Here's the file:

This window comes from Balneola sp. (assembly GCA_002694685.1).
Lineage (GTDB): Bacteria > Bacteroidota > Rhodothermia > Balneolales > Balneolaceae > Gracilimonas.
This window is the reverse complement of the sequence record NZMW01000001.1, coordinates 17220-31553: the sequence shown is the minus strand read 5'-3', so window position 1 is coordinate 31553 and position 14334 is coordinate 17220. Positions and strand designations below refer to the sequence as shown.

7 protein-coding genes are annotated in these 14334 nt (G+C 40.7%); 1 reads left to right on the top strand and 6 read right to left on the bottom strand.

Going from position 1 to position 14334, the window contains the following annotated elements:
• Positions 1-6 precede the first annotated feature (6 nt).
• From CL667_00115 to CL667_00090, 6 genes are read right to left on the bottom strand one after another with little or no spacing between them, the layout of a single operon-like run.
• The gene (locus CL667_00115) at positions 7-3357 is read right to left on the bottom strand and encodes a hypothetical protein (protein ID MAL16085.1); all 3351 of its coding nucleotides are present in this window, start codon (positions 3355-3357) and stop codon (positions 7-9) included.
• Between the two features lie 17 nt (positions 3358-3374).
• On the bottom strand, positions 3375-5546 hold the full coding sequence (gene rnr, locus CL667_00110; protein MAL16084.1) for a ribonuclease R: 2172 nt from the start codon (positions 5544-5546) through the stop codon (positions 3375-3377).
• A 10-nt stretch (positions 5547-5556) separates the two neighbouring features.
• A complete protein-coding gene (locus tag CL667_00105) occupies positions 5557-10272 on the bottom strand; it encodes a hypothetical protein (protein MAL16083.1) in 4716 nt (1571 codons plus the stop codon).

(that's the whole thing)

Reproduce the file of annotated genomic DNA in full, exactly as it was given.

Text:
This window comes from Balneola sp. (assembly GCA_002694685.1).
Lineage (GTDB): Bacteria > Bacteroidota > Rhodothermia > Balneolales > Balneolaceae > Gracilimonas.
This window is the reverse complement of the sequence record NZMW01000001.1, coordinates 17220-31553: the sequence shown is the minus strand read 5'-3', so window position 1 is coordinate 31553 and position 14334 is coordinate 17220. Positions and strand designations below refer to the sequence as shown.

7 protein-coding genes are annotated in these 14334 nt (G+C 40.7%); 1 reads left to right on the top strand and 6 read right to left on the bottom strand.

Going from position 1 to position 14334, the window contains the following annotated elements:
• Positions 1-6 precede the first annotated feature (6 nt).
• From CL667_00115 to CL667_00090, 6 genes are read right to left on the bottom strand one after another with little or no spacing between them, the layout of a single operon-like run.
• The gene (locus CL667_00115) at positions 7-3357 is read right to left on the bottom strand and encodes a hypothetical protein (protein ID MAL16085.1); all 3351 of its coding nucleotides are present in this window, start codon (positions 3355-3357) and stop codon (positions 7-9) included.
• Between the two features lie 17 nt (positions 3358-3374).
• On the bottom strand, positions 3375-5546 hold the full coding sequence (gene rnr, locus CL667_00110; protein MAL16084.1) for a ribonuclease R: 2172 nt from the start codon (positions 5544-5546) through the stop codon (positions 3375-3377).
• A 10-nt stretch (positions 5547-5556) separates the two neighbouring features.
• A complete protein-coding gene (locus tag CL667_00105) occupies positions 5557-10272 on the bottom strand; it encodes a hypothetical protein (protein MAL16083.1) in 4716 nt (1571 codons plus the stop codon).